Advanced prostate cancer - Prostate cancer that has spread to surrounding tissue or has spread to other parts of the body.

Cancer - A term for diseases in which abnormal cells divide without control.

Cultural engagement - Actively involve people with respect to their cultural needs.

Localised prostate cancer - Prostate cancer that is at an early stage and is still contained within the prostate gland.

Locally advanced prostate cancer - Cancer which has spread beyond the prostate capsule and may include the seminal vesicles but still confined to the prostate region.

Metastatic prostate cancer - Small groups of cells have spread from the primary tumour site and started to grow in other parts of the body – such as bones.

Multidisciplinary care - A team approach to cancer treatment and planning.

Palliative care - An approach that improves the quality of life of the person and their families facing problems associated with a life-threatening illness. Prevention and relief of suffering is provided through early identification and assessment and treatment of pain and other problems such as physical, psychosocial and spiritual.

Prognosis - The likely outcome of a person’s disease.

Prostate cancer - Cancer of the prostate, the male organ that sits next to the urinary bladder and contributes to semen (sperm fluid) production.

Prostate gland - The prostate gland is normally the size of a walnut. It is located between the bladder and the penis and sits in front of the rectum. It produces fluid that forms part of semen.

Prostate specific antigen (PSA) - A protein produced by cells in the prostate gland, which is usually found in the blood in larger than normal amounts when prostate cancer is present

Quality of life - An individual’s overall appraisal of their situation and wellbeing. Quality of life encompasses symptoms of disease and side effects of treatment, functional capacity, social interactions and relationships, and occupational functioning.

Self-management - An awareness and active participation by people with cancer in their recovery, recuperation, and rehabilitation, to minimise the consequences of treatment, promote survival, health and wellbeing.

Shared decision making - Integration of a patient’s values, goals and concerns with the best available evidence about benefits, risks and uncertainties of treatment, in order to achieve appropriate health care decisions. It involves clinicians and patients making decisions about the patient’s management together.

Support group - People on whom an individual can rely for the provision of emotional caring and concern, and reinforcement of a sense of personal worth and value. Other components of support may include provision of practical or material aid, information, guidance, feedback and validation of the individual’s stressful experiences and coping choices.

Supportive care - Improving quality of life for people with cancer from different perspectives, including physical, social, emotional, financial and spiritual.

Survivorship - In cancer, survivorship focuses on the health and life of a person with cancer beyond the diagnosis and treatment phases. Survivorship includes issues related to follow-up care, late effects of treatment, second cancers, and quality of life.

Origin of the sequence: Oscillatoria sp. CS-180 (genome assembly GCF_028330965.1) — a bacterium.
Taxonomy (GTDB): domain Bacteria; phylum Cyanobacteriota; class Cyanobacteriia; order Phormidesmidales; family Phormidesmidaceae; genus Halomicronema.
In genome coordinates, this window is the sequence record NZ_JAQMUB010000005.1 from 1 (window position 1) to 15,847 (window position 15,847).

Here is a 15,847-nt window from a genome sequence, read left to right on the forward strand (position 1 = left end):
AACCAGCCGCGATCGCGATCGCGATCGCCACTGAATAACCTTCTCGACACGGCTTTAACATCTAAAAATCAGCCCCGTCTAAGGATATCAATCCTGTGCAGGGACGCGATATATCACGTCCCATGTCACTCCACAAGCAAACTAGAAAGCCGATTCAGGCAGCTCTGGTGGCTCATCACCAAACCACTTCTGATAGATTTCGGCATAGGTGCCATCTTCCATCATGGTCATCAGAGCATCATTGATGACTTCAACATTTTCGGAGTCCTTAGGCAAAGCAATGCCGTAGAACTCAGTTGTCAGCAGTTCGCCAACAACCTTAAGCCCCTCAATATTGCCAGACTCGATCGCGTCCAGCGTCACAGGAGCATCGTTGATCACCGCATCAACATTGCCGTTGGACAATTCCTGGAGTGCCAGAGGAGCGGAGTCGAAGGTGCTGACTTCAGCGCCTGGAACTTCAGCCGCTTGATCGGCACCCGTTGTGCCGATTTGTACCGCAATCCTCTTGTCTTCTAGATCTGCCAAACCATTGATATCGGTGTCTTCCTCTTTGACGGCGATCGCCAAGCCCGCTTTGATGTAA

Australian Psychological Society.


Bidstrup, P.E., Johansen, C., & Mitchell, A.J. (2011). Screening for cancerrelated distress: Summary of evidence from tools to programmes. Acta- Oncologica, 50(2), 194-204.

Bloch, S., Love, A., Macuean, M., et al. (2007). Psychological adjustment of men with prostate cancer: a review of the literature. BioPsychosocial Medicine, 1:2.

Bokhour, B.G., Powell, L.L., & Clark, J.A. (2007). No less a man: reconstructing identity after prostate cancer. Communication & Medicine, 4(1), 99-109.

Cancer Council NSW (2013). Emotions and cancer – a guide for men with cancer, their families and friends.

Couper, J.W., Bloch, S., Love, A., et al. (2006). The psychosocial impact of prostate cancer on patients and their partners. Medical Journal of Australia, 185(8), 428-432.

Edwards, B., & Clarke, V. (2004). The psychological impact of a cancer diagnosis on families: the influence of family functioning and patients illness characteristics on depression and anxiety. Psychooncology, 13(8), 562-576.

Fan, A. (2002). Psychological and psychosocial effects of prostate cancer. Nursing Standard, 17(13), 33-37.

Lintz, K., Moynihan, C., Steginaga, S., et al. (2003). Prostate cancer patients support and psychological care needs: survey from a non-surgical oncology clinic. Psycho-oncology, 12(8), 769-783.

Litwin, M.S., Gore, J.L., Kwan, L., et al. (2007). Quality of life after surgery, external beam irradiation or brachytherapy for early-stage prostate cancer. Cancer, 109(11), 2239-2247.

Mitchell, A.J. (2010). Short screening tools for cancerrelated distress: a review and diagnostic validity meta-analysis. Journal of the National Comprehensive. Cancer Network, 8, 487-494.

National Breast and Ovarian Cancer Centre. (2010). Finding the words – starting a conversation when your cancer has progressed.

National Cancer Institute. (2012). What you need to know about prostate cancer..

Prostate Cancer UK. (2013). Living with and after prostate cancer.

Roth, A. J., Weinberger, M. I., & Nelson, C. J. (2008). Prostate cancer: psychosocial implications and management. Future Oncology, 4(4), 561-568.

Wei, J., Dunn, R., Sandler, H., et al. (2002). Comprehensive comparison of healthrelated quality of life after contemporary therapies for localized prostate cancer. Journal of Clinical Oncology, 20(2), 557-566.